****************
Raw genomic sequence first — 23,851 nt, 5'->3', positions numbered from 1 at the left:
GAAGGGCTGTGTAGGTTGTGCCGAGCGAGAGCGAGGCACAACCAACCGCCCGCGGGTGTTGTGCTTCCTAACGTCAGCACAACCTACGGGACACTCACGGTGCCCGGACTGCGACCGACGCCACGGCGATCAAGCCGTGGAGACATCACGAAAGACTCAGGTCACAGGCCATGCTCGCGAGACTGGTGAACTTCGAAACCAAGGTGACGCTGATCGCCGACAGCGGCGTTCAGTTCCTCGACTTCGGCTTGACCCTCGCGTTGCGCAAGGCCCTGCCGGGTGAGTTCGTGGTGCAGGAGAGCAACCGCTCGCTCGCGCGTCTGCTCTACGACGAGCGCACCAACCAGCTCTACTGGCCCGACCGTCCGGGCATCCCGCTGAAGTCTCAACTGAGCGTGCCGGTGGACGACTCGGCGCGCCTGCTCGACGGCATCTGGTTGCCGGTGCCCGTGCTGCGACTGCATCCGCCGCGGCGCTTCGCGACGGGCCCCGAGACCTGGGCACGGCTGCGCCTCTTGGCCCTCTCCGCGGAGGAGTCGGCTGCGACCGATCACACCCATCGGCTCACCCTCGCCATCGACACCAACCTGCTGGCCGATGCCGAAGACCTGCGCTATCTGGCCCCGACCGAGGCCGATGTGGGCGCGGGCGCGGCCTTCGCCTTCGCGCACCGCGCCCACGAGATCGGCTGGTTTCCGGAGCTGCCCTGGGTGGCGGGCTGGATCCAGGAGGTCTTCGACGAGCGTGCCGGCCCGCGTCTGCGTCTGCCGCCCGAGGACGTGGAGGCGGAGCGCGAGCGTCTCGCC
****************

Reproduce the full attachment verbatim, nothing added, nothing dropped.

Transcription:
Raw genomic sequence first — 23,851 nt, 5'->3', positions numbered from 1 at the left:
GAAGGGCTGTGTAGGTTGTGCCGAGCGAGAGCGAGGCACAACCAACCGCCCGCGGGTGTTGTGCTTCCTAACGTCAGCACAACCTACGGGACACTCACGGTGCCCGGACTGCGACCGACGCCACGGCGATCAAGCCGTGGAGACATCACGAAAGACTCAGGTCACAGGCCATGCTCGCGAGACTGGTGAACTTCGAAACCAAGGTGACGCTGATCGCCGACAGCGGCGTTCAGTTCCTCGACTTCGGCTTGACCCTCGCGTTGCGCAAGGCCCTGCCGGGTGAGTTCGTGGTGCAGGAGAGCAACCGCTCGCTCGCGCGTCTGCTCTACGACGAGCGCACCAACCAGCTCTACTGGCCCGACCGTCCGGGCATCCCGCTGAAGTCTCAACTGAGCGTGCCGGTGGACGACTCGGCGCGCCTGCTCGACGGCATCTGGTTGCCGGTGCCCGTGCTGCGACTGCATCCGCCGCGGCGCTTCGCGACGGGCCCCGAGACCTGGGCACGGCTGCGCCTCTTGGCCCTCTCCGCGGAGGAGTCGGCTGCGACCGATCACACCCATCGGCTCACCCTCGCCATCGACACCAACCTGCTGGCCGATGCCGAAGACCTGCGCTATCTGGCCCCGACCGAGGCCGATGTGGGCGCGGGCGCGGCCTTCGCCTTCGCGCACCGCGCCCACGAGATCGGCTGGTTTCCGGAGCTGCCCTGGGTGGCGGGCTGGATCCAGGAGGTCTTCGACGAGCGTGCCGGCCCGCGTCTGCGTCTGCCGCCCGAGGACGTGGAGGCGGAGCGCGAGCGTCTCGCC